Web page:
Serge Maslennikov was used to gathering his recycling items in a blue plastic bag, which was picked up by the city every week. But a month ago, that changed.
Those bags are no longer accepted, and his recycling must now be placed in a bin.
As Maslennikov, a Philadelphia resident of more than 15 years, explained via Curious Philly, the forum through which our journalists respond to your questions, Philadelphians are concerned that trash days result in street contamination, and they don’t know how to prevent the litter.
“If [recycling] is in a can, there is a possibility that it is going to be knocked over by somebody, knocked over by the wind, and it is going to be all over the street,” Maslennikov said.
To curb that litter, the city began distributing lidded recycling bins in April as part of the Philadelphia Streets Department’s new recycling campaign, focused on educating people about what is acceptable for recycling and preventing contamination from unacceptable materials.
Providing lids for recycling bins stems from a city case study conducted from August 2017 to May 2018, said Kyle Lewis, the department’s recycling program director. In addition, he said, some residents complained about not having lids for their bins.
The case study tested if lidded recycling bins could reduce litter and boost recycling volume. During the study, recycling bins with lids were distributed on two recycling routes in Port Richmond and Brewerytown. Household surveys reported positive feedback.
“We began to use the lids partially as a result of that study, and partially recognizing the need to cut down on litter and the idea that materials can blow around on a windy day,” Lewis said.
City-distributed recycling bins and lids are available from any of Philly’s six Sanitation Convenience Centers. The lids, which are not attached to the bins, can also be used by Philadelphians who already have a recycling bin.
Using zip ties to attach lids to recycling bins is an easy solution to worries that bins with unattached lids — or no lids at all — could increase litter and contamination.
The Bella Vista Neighbors Association started doing that in April 2018.
Ali Perelman, chair of the association’s beautification committee, said that “everyone is just hoping we can reduce litter in the city, and I think the lids are a pretty easy way to eliminate that one source of litter: stuff that gets blown away from the recycling bin if they are uncovered.”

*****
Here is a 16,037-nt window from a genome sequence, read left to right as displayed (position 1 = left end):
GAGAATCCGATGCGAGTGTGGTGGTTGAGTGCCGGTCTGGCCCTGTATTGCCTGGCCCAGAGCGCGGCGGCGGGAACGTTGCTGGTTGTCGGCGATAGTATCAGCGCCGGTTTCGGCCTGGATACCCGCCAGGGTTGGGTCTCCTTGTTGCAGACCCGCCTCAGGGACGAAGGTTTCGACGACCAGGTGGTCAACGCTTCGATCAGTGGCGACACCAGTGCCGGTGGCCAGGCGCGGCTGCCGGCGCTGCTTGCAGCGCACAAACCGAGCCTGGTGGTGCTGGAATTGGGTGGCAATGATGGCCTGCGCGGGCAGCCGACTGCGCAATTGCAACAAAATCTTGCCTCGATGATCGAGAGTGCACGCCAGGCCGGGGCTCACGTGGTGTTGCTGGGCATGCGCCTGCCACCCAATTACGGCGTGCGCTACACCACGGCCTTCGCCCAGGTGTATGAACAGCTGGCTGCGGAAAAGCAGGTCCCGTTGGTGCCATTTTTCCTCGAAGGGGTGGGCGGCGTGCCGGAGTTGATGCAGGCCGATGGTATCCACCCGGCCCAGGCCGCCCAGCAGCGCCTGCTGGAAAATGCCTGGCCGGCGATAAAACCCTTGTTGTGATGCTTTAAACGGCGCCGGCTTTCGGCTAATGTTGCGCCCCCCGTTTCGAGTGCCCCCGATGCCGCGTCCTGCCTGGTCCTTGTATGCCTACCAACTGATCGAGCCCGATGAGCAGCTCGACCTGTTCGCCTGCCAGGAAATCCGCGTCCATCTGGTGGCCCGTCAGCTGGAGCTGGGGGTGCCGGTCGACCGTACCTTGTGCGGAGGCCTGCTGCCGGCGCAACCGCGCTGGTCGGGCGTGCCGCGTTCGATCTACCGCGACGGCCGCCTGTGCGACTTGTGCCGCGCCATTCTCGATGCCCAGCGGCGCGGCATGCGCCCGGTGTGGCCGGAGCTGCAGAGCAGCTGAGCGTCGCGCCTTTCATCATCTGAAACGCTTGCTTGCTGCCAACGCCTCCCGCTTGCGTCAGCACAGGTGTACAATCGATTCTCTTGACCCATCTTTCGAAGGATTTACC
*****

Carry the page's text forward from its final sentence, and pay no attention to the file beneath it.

Previously, blue plastic bags were picked up for curbside recycling because a contamination rate of 3 percent was acceptable.
But new stringent standards set by recycling processors now only allow a 0.5 percent contamination rate in recycling materials.
Since Philadelphia’s recyclables had a contamination rate of about 15 percent to 20 percent, from October of last year to May of this year, only half of Philadelphia’s recycling was actually recycled and sent to a materials-recovery facility. Meanwhile, the other half was sent to a an incinerator at a waste-for-energy plant.
Lewis explained that since blue plastic recycling bags are large contributors to the contamination, they can no longer be collected for curbside recycling, and they require a completely different recycling process than other curbside items. This change has allowed the city to send all its recycling to a materials-recovery facility since May of this year.
Lewis said other measures to clean up include sending SWEEP officers to dirty streets and encouraging citizens to pick up litter.
The Streets Department has guidelines on the items that can be placed in curbside recycling bins. Plastic, carton, metal, and glass items, including food containers, bottles, aluminum foil, tin cans, aluminum baking dishes, milk cartons, and jars must be emptied and rinsed.
Egg cartons, shipping boxes, pizza boxes, paper towel rolls, and other cardboard items should be emptied before placed in a recycling bin.